Casshern Sins – Episode 12

So here we are, just approaching the halfway point of Casshern Sins. So far the show’s stuck to a pretty reliable formula, slowly building up both Casshern and Dio across a variety of melancholy adventures. Casshern is still bound by his violent programming, but he has purpose beyond that now, and seems to be growing more comfortable in his role of potential savior. And even if Casshern’s still not the most reliable of heroes, he’s at least got Friender there to keep him on the straight and narrow. Let’s see what wacky, desolate adventures these kids get up to next!

Episode 12

A couple new variables in the cold open. We see Luna fall, and the camera emphasizes a pool of liquid that’s presumably her blood. Her blood seems directly tied to her immortality in some way. Then there’s a new figure we haven’t seen at all, with stern features and brilliant green eyes. Casshern doesn’t seem to know him either, since he opens with his name

Ah, a classic shot. Snow falling into the city, framed looking up into the sky from between the buildings below

“This city paints over its past. When the king changed, the town’s history was changed with it, and the town was redone to please the new king.” This feels like a Kino’s Journey premise

I’d first thought this was a human speaking because of the lighter, but it seems that the old man robot smokes cigarettes? I don’t think that was revealed before

As always, there’s a natural contrast in this bright-eyed girl scampering over ruined landscapes

The city architecture makes for some fantastic layouts. It feels like a labyrinth, where you can never really see more than what’s around the next corner. Of course, that’s how Casshern Sins frames all of its objects – its shots are often too close to key objects to give a sense of overall definition, and instead you get evocative segments of larger edifices

“There was a queen here known as the Goddess of Healing”

“This world is getting quieter and quieter.” Appropriate phrasing for an episode taking place in the snow, which feels like it dampens sound even in a visual sense

Also a very peaceful way of framing the death of all creatures. It’s not some tragedy that must be prevented, it’s just the long, peaceful quiet

“Turn the Time Lived to Color”

The episode proper opens with a robot literally painting over a wall, echoing the old man’s words

Casshern walks with purpose through populated areas now. You can see the difference a goal makes in his stride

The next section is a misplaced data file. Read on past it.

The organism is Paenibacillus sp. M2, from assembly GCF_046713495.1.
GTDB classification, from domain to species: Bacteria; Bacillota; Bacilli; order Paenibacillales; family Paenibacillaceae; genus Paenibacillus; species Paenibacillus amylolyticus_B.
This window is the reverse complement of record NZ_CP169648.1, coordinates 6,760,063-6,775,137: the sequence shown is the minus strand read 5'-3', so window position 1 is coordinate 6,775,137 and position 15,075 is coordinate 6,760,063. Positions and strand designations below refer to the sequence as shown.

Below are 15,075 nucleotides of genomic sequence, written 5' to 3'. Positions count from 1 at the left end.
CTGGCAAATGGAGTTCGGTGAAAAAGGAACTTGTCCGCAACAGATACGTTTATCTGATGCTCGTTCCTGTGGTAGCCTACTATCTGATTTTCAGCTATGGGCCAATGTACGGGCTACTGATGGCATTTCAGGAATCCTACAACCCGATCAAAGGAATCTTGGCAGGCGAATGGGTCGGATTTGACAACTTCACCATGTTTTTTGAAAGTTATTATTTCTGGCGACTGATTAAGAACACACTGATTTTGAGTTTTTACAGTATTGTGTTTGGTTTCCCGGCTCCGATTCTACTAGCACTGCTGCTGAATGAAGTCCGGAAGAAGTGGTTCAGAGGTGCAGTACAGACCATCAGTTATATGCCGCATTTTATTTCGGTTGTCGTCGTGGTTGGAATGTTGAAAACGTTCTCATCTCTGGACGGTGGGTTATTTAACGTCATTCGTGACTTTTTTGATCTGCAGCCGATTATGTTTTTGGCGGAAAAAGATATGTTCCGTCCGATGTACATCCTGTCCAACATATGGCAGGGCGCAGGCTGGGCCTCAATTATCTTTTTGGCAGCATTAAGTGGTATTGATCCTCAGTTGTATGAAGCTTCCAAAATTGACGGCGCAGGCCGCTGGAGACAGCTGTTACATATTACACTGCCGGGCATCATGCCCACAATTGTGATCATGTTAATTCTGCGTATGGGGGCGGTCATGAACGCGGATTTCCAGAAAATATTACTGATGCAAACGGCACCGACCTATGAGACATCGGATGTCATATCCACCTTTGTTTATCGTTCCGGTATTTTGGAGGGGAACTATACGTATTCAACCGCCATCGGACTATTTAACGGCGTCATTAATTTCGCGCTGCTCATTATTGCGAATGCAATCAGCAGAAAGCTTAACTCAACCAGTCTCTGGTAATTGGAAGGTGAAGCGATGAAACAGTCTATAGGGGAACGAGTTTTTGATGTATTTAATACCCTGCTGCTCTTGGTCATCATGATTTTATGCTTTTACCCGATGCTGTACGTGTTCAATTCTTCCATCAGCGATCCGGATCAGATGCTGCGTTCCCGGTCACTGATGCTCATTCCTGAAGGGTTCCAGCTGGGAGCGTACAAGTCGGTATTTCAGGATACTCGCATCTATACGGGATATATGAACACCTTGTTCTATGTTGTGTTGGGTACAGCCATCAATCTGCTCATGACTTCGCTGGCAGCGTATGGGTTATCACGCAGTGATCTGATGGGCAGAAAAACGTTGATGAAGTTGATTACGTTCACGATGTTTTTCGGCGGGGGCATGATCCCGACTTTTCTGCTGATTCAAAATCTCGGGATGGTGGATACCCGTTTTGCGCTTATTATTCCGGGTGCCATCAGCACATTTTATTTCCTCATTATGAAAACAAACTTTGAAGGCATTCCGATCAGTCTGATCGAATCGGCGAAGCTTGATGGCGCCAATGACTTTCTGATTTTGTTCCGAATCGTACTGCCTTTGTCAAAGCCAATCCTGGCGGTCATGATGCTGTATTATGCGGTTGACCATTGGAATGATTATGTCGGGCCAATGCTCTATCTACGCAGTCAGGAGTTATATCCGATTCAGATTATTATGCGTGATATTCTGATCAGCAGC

“The goddess who overcomes death, Luna. It would have been better if I’d never heard of her.” Hope is crucial, but false hope is more devastating than acceptance

“I could’ve given up.” Yep

“This spring which once healed us has become our grave.” Another classic fantasy device, the fountain of youth

Tons of shots framing these characters as dwarfed by the city, often by positioning them at the bottom of deep alleys. They’re both overwhelmed by the space and hemmed in by the walls

A new character, with purple hair. He seems to be the painter

This character’s expression work is more lively than basically anyone else so far. He’s very excited by Casshern’s new appearance

“Your body is a piece of art! Art is wonderful!” After the singer and the architect, I guess we’ve met the painter

“You haven’t give up on the future?” “Artists don’t give up easily, you know. And, they want to leave something of themselves to time.”

“I want to leave my own colors on the end of history.” A reasonable hope. And even a small hope in the face of inevitable ruin seems to give this guy far more life than the rest of the cast

“You who fear death… would you like to go see what it means to live?”

Casshern seems almost happy following this artist

“These colors are the proof that the kings of every era repainted the city in their colors”

“Even if their color was painted over, they really existed.” Artistic proof of existence framed in the specific context of that proof being painted over – even though our artistic legacies crumble, the remnants reflect that we were here

“We shouldn’t grieve over the Ruin. We should think about how to live right now!” This guy has a remarkably healthy attitude